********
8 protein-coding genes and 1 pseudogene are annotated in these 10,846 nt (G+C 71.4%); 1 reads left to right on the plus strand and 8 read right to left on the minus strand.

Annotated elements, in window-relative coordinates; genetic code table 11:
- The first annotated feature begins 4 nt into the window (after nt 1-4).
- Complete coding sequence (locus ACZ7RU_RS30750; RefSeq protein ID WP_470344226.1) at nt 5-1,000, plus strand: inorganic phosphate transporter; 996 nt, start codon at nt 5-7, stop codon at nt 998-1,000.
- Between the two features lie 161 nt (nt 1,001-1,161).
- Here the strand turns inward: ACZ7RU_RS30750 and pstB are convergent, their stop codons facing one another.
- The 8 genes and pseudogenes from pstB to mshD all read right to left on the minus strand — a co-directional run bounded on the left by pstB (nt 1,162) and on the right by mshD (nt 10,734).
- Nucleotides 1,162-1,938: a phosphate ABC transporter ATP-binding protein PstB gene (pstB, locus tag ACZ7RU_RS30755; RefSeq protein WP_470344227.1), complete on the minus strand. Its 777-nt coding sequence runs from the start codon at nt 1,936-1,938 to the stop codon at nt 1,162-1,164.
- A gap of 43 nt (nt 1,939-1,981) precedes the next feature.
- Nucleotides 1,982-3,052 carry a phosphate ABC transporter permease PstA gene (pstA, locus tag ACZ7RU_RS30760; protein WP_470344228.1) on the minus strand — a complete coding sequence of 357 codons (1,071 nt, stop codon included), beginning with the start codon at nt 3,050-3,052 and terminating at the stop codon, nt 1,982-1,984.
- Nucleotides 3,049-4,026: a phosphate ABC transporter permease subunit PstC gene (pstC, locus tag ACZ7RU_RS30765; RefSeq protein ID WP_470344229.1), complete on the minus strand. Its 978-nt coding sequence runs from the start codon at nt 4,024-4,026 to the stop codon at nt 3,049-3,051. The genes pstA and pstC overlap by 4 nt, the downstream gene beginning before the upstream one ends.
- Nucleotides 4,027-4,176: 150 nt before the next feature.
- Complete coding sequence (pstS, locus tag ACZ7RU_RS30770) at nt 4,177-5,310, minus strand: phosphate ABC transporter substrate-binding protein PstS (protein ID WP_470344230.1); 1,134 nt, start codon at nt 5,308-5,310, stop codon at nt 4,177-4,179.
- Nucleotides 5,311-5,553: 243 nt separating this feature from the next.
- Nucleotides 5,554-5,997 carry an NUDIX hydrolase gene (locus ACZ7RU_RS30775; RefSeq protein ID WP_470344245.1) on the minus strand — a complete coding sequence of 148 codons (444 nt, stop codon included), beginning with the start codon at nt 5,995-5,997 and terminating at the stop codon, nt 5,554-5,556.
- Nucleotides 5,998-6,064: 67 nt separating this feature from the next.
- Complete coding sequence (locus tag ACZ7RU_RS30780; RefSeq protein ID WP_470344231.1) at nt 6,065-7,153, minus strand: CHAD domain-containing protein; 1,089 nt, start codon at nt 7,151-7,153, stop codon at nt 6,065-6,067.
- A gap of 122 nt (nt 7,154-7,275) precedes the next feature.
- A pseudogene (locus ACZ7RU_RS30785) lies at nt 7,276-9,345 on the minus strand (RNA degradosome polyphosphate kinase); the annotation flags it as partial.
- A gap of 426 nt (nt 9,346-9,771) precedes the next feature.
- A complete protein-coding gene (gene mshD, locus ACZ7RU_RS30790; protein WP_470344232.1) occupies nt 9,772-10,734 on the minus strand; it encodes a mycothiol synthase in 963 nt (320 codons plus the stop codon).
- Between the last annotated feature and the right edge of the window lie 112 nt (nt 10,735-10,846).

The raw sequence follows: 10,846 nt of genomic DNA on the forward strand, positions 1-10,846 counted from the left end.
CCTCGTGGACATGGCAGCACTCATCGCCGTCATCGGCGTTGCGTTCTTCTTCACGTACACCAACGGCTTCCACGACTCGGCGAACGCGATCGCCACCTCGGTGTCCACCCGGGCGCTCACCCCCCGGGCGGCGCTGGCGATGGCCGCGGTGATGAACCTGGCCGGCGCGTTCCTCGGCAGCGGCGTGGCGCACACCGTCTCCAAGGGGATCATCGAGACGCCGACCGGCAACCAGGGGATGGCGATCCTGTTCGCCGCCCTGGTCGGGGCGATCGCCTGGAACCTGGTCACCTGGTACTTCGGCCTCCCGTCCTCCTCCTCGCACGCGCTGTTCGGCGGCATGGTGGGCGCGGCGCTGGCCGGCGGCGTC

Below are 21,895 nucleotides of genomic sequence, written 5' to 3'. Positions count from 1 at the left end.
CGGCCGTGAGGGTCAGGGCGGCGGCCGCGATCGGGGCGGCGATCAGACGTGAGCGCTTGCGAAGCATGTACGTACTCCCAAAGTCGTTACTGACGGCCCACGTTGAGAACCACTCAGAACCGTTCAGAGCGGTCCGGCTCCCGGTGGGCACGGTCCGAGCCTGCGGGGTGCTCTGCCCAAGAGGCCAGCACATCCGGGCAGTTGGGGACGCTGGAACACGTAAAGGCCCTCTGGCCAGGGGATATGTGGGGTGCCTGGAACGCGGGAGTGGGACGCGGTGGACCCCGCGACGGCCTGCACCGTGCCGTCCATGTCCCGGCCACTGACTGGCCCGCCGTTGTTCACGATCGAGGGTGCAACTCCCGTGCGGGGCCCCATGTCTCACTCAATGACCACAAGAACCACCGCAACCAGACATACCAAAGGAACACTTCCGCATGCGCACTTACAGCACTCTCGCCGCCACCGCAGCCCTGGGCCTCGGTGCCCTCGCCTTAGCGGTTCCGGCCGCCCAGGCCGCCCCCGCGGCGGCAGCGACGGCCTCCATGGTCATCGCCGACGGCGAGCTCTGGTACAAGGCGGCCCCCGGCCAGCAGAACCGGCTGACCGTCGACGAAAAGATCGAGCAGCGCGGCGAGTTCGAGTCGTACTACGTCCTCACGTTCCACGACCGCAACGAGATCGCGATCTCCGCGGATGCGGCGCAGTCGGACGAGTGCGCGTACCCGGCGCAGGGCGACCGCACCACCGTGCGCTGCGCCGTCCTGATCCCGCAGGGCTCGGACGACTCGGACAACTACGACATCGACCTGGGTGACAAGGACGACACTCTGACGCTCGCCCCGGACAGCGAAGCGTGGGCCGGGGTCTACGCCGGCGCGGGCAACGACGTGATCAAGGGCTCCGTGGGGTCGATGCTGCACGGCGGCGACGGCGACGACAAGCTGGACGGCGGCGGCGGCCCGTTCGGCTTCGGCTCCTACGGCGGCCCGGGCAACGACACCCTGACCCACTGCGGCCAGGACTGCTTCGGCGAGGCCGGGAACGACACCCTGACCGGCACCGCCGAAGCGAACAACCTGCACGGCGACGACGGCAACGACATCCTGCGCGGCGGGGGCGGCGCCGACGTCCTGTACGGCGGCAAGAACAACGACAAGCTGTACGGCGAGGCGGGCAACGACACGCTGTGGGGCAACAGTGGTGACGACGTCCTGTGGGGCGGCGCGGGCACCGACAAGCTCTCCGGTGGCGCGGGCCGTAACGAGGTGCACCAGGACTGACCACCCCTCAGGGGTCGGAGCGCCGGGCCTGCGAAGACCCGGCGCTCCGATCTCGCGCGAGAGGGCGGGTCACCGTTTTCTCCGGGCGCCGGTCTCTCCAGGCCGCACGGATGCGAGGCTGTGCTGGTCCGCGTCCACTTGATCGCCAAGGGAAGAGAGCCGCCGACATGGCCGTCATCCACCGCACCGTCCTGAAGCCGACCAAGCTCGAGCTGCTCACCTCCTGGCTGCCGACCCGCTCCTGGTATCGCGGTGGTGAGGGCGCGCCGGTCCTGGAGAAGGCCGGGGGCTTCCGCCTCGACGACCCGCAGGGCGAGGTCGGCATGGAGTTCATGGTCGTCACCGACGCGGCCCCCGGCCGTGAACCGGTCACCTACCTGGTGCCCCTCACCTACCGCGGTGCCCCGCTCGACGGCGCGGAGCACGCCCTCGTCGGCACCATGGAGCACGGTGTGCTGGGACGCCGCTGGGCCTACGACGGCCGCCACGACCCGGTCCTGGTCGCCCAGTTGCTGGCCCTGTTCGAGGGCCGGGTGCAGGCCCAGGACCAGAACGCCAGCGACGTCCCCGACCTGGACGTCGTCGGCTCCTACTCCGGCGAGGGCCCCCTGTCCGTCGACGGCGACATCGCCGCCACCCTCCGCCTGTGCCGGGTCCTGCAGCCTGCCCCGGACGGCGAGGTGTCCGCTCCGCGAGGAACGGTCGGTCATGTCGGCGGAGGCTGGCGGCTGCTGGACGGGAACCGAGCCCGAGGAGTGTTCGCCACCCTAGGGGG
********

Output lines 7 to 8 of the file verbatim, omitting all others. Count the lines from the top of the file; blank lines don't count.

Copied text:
- The 8 genes and pseudogenes from pstB to mshD all read right to left on the minus strand — a co-directional run bounded on the left by pstB (nt 1,162) and on the right by mshD (nt 10,734).
- Nucleotides 1,162-1,938: a phosphate ABC transporter ATP-binding protein PstB gene (pstB, locus tag ACZ7RU_RS30755; RefSeq protein WP_470344227.1), complete on the minus strand. Its 777-nt coding sequence runs from the start codon at nt 1,936-1,938 to the stop codon at nt 1,162-1,164.